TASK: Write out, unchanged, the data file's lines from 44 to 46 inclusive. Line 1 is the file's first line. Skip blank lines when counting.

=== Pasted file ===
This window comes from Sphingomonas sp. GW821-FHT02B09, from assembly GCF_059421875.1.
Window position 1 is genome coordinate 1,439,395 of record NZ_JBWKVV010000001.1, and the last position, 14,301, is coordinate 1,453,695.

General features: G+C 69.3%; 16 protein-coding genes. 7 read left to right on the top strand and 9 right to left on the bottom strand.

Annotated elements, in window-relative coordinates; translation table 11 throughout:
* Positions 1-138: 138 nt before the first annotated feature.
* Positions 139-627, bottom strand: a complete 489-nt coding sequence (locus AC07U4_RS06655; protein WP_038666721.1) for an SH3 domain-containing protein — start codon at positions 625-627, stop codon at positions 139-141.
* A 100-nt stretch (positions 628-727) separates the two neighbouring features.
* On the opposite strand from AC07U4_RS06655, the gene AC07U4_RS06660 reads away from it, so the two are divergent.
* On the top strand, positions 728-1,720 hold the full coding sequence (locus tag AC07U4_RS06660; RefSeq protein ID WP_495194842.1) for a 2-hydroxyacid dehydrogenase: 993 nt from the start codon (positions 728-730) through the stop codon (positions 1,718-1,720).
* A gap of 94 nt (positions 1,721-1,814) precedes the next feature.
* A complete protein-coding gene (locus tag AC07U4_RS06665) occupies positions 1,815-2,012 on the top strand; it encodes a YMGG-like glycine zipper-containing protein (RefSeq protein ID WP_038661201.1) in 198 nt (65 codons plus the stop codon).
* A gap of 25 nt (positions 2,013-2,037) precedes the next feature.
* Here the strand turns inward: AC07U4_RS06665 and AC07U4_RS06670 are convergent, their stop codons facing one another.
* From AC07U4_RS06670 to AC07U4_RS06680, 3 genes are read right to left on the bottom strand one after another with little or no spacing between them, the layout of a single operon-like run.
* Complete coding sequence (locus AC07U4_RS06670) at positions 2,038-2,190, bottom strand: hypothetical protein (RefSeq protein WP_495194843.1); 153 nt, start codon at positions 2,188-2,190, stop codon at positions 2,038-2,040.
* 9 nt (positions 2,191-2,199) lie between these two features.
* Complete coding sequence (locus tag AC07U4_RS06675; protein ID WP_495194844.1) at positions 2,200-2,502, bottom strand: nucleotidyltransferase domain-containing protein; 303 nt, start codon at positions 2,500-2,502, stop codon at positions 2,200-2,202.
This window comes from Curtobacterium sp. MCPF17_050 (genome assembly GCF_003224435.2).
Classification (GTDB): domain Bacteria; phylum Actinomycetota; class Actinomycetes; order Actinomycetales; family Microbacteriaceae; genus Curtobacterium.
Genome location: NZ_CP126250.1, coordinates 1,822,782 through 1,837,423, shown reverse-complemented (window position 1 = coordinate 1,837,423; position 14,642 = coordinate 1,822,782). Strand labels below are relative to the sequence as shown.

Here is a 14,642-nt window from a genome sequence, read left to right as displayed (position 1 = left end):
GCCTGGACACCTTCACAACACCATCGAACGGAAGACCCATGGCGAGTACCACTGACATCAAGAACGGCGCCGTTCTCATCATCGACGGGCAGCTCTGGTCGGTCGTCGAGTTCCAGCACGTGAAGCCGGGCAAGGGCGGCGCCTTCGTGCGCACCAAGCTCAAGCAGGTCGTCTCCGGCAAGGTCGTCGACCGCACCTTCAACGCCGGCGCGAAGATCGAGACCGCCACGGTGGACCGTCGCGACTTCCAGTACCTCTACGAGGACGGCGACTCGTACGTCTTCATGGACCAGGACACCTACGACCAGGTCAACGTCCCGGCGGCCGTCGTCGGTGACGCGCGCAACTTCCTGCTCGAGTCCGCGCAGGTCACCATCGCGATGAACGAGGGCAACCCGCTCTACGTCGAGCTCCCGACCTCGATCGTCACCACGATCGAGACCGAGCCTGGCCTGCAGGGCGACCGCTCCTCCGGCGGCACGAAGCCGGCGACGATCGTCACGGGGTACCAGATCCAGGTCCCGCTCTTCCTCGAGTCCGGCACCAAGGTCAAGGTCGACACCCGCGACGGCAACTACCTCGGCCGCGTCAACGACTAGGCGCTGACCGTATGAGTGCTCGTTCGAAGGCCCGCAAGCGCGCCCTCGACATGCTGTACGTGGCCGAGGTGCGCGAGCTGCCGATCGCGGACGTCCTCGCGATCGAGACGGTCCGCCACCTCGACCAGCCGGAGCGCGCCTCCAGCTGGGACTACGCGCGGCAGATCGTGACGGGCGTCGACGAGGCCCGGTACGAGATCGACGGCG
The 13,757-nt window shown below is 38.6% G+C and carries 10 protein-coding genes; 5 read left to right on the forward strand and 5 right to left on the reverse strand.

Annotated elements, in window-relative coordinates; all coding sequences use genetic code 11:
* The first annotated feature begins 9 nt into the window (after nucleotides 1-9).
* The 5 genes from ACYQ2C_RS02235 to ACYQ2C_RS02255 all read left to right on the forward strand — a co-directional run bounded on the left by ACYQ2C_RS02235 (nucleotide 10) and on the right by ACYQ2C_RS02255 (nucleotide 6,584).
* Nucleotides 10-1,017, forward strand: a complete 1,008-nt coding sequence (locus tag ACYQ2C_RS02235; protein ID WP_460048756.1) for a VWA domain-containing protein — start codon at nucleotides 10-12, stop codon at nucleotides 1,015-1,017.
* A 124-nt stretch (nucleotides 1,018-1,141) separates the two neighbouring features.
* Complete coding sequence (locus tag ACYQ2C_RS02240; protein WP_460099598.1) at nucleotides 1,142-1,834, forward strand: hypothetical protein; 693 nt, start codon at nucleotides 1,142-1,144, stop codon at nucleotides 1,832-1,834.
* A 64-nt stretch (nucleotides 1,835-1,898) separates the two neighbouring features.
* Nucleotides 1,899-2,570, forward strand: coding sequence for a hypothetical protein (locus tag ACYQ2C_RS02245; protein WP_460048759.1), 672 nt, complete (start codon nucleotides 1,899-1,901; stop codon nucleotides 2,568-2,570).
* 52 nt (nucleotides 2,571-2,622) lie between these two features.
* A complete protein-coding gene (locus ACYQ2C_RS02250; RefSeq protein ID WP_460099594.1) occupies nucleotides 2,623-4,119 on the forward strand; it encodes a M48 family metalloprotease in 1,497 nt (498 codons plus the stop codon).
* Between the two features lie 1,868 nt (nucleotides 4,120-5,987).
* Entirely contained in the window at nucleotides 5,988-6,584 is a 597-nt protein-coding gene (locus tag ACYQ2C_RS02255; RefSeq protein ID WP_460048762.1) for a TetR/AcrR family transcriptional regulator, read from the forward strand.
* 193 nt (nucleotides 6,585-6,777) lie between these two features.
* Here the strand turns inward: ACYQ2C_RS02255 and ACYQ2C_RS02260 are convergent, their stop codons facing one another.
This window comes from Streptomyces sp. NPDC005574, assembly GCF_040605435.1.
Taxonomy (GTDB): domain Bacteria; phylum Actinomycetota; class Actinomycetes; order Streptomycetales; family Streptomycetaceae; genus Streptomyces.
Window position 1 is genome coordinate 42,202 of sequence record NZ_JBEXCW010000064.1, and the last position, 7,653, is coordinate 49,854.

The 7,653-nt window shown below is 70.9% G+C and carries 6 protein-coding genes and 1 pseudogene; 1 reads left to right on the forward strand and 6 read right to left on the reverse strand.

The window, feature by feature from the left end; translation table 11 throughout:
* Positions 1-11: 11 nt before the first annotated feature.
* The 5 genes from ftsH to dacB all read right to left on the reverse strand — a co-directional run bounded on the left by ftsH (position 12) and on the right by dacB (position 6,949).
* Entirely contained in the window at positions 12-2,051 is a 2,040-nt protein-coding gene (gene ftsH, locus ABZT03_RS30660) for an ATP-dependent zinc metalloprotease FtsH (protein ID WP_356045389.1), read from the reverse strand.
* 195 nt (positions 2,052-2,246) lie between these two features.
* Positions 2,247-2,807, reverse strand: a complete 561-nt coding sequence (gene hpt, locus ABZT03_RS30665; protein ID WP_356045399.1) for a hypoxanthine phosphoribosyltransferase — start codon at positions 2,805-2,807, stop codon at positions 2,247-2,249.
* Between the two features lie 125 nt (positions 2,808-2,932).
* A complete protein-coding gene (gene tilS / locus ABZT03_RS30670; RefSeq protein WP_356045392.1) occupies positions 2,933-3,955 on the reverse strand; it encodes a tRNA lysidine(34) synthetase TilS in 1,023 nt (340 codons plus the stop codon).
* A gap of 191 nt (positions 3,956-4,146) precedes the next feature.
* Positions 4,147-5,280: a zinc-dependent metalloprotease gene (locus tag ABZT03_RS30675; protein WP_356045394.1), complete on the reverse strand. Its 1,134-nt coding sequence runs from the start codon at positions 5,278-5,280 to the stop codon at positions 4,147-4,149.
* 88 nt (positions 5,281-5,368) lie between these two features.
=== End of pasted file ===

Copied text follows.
* The 5 genes from ftsH to dacB all read right to left on the reverse strand — a co-directional run bounded on the left by ftsH (position 12) and on the right by dacB (position 6,949).
* Entirely contained in the window at positions 12-2,051 is a 2,040-nt protein-coding gene (gene ftsH, locus ABZT03_RS30660) for an ATP-dependent zinc metalloprotease FtsH (protein ID WP_356045389.1), read from the reverse strand.
* 195 nt (positions 2,052-2,246) lie between these two features.